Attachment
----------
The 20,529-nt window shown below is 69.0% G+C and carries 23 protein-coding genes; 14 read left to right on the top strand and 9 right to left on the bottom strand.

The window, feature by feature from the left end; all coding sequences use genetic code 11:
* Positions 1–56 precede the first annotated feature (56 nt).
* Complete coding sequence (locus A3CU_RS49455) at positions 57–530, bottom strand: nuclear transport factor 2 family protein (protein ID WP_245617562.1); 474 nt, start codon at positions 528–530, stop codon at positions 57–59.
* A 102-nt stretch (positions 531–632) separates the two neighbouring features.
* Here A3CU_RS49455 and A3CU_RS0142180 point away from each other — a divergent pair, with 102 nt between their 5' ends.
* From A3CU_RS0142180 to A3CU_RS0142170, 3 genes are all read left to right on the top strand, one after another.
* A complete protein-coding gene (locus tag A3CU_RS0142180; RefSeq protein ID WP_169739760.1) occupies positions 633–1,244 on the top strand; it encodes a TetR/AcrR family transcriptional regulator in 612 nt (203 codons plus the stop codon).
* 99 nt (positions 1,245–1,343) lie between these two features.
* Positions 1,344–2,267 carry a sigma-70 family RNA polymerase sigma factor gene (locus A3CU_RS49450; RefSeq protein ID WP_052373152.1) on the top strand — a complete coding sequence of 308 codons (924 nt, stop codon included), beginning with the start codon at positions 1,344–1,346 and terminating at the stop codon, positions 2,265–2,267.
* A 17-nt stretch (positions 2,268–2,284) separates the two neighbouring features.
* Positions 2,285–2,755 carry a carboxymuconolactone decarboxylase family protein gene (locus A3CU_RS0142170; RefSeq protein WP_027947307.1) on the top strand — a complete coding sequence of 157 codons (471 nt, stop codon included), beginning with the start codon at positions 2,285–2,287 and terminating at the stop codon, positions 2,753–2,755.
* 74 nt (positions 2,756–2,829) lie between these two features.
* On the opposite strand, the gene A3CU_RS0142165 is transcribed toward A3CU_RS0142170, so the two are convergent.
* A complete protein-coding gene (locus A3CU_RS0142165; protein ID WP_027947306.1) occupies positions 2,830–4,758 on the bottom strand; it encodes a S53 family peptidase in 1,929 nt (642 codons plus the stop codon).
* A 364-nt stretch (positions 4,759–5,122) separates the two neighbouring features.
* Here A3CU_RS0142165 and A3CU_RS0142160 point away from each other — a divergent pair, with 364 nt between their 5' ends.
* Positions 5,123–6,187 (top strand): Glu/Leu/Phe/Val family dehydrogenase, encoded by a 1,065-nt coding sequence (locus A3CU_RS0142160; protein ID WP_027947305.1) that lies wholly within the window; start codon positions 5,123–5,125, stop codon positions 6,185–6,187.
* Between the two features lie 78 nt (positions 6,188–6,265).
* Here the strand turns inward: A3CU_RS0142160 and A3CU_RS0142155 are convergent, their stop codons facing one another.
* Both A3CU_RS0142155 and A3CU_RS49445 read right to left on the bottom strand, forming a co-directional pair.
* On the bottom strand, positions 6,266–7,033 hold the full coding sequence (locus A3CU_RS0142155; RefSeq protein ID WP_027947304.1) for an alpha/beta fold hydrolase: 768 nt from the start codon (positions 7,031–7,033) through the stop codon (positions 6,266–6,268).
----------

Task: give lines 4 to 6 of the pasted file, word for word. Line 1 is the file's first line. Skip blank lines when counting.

* Complete coding sequence (locus A3CU_RS49455) at positions 57–530, bottom strand: nuclear transport factor 2 family protein (protein ID WP_245617562.1); 474 nt, start codon at positions 528–530, stop codon at positions 57–59.
* A 102-nt stretch (positions 531–632) separates the two neighbouring features.
* Here A3CU_RS49455 and A3CU_RS0142180 point away from each other — a divergent pair, with 102 nt between their 5' ends.